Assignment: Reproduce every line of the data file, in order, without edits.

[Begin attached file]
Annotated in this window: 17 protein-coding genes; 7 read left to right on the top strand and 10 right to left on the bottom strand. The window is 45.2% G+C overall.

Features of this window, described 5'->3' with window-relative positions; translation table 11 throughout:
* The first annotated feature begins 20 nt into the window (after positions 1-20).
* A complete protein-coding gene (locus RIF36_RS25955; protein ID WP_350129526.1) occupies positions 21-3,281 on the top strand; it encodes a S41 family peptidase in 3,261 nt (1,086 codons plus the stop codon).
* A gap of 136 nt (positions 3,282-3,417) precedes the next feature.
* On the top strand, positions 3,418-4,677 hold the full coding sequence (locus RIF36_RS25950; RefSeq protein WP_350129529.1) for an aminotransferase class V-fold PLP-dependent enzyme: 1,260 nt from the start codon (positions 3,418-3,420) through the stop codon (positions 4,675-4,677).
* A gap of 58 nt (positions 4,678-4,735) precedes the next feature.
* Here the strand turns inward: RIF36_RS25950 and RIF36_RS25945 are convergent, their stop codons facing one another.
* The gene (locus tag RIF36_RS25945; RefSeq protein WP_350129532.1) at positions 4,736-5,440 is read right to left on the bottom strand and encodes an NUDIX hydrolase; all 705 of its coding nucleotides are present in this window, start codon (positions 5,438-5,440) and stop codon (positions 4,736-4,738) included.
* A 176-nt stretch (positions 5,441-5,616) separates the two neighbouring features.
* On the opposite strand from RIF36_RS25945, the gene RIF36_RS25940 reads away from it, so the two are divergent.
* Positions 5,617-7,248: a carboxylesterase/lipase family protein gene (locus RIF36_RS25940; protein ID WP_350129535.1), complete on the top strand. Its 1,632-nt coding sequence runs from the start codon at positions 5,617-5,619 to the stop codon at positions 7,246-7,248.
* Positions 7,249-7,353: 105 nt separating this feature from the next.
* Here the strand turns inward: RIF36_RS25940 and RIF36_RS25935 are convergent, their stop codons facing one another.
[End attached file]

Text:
Annotated in this window: 17 protein-coding genes; 7 read left to right on the top strand and 10 right to left on the bottom strand. The window is 45.2% G+C overall.

Features of this window, described 5'->3' with window-relative positions; translation table 11 throughout:
* The first annotated feature begins 20 nt into the window (after positions 1-20).
* A complete protein-coding gene (locus RIF36_RS25955; protein ID WP_350129526.1) occupies positions 21-3,281 on the top strand; it encodes a S41 family peptidase in 3,261 nt (1,086 codons plus the stop codon).
* A gap of 136 nt (positions 3,282-3,417) precedes the next feature.
* On the top strand, positions 3,418-4,677 hold the full coding sequence (locus RIF36_RS25950; RefSeq protein WP_350129529.1) for an aminotransferase class V-fold PLP-dependent enzyme: 1,260 nt from the start codon (positions 3,418-3,420) through the stop codon (positions 4,675-4,677).
* A gap of 58 nt (positions 4,678-4,735) precedes the next feature.
* Here the strand turns inward: RIF36_RS25950 and RIF36_RS25945 are convergent, their stop codons facing one another.
* The gene (locus tag RIF36_RS25945; RefSeq protein WP_350129532.1) at positions 4,736-5,440 is read right to left on the bottom strand and encodes an NUDIX hydrolase; all 705 of its coding nucleotides are present in this window, start codon (positions 5,438-5,440) and stop codon (positions 4,736-4,738) included.
* A 176-nt stretch (positions 5,441-5,616) separates the two neighbouring features.
* On the opposite strand from RIF36_RS25945, the gene RIF36_RS25940 reads away from it, so the two are divergent.
* Positions 5,617-7,248: a carboxylesterase/lipase family protein gene (locus RIF36_RS25940; protein ID WP_350129535.1), complete on the top strand. Its 1,632-nt coding sequence runs from the start codon at positions 5,617-5,619 to the stop codon at positions 7,246-7,248.
* Positions 7,249-7,353: 105 nt separating this feature from the next.
* Here the strand turns inward: RIF36_RS25940 and RIF36_RS25935 are convergent, their stop codons facing one another.